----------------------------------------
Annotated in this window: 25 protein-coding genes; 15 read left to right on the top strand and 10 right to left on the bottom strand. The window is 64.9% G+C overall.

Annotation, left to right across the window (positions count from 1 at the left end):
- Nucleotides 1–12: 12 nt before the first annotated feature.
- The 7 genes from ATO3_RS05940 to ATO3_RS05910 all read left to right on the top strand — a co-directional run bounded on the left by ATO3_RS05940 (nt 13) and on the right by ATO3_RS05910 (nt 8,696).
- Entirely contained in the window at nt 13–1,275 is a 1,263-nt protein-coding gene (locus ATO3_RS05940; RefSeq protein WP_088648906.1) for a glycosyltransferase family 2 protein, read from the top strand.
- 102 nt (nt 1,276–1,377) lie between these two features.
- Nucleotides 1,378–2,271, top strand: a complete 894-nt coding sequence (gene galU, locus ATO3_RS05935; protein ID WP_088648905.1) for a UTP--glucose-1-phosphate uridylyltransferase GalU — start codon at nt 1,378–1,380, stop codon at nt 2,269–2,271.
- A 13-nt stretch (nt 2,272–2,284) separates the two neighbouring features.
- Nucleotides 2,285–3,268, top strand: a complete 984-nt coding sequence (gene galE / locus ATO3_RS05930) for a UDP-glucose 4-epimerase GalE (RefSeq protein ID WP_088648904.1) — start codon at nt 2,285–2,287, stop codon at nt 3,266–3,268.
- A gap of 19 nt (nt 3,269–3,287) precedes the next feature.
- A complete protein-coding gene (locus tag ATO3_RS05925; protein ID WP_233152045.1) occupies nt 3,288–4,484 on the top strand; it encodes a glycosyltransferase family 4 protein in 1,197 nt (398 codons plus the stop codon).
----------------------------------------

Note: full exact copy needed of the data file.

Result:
Annotated in this window: 25 protein-coding genes; 15 read left to right on the top strand and 10 right to left on the bottom strand. The window is 64.9% G+C overall.

Annotation, left to right across the window (positions count from 1 at the left end):
- Nucleotides 1–12: 12 nt before the first annotated feature.
- The 7 genes from ATO3_RS05940 to ATO3_RS05910 all read left to right on the top strand — a co-directional run bounded on the left by ATO3_RS05940 (nt 13) and on the right by ATO3_RS05910 (nt 8,696).
- Entirely contained in the window at nt 13–1,275 is a 1,263-nt protein-coding gene (locus ATO3_RS05940; RefSeq protein WP_088648906.1) for a glycosyltransferase family 2 protein, read from the top strand.
- 102 nt (nt 1,276–1,377) lie between these two features.
- Nucleotides 1,378–2,271, top strand: a complete 894-nt coding sequence (gene galU, locus ATO3_RS05935; protein ID WP_088648905.1) for a UTP--glucose-1-phosphate uridylyltransferase GalU — start codon at nt 1,378–1,380, stop codon at nt 2,269–2,271.
- A 13-nt stretch (nt 2,272–2,284) separates the two neighbouring features.
- Nucleotides 2,285–3,268, top strand: a complete 984-nt coding sequence (gene galE / locus ATO3_RS05930) for a UDP-glucose 4-epimerase GalE (RefSeq protein ID WP_088648904.1) — start codon at nt 2,285–2,287, stop codon at nt 3,266–3,268.
- A gap of 19 nt (nt 3,269–3,287) precedes the next feature.
- A complete protein-coding gene (locus tag ATO3_RS05925; protein ID WP_233152045.1) occupies nt 3,288–4,484 on the top strand; it encodes a glycosyltransferase family 4 protein in 1,197 nt (398 codons plus the stop codon).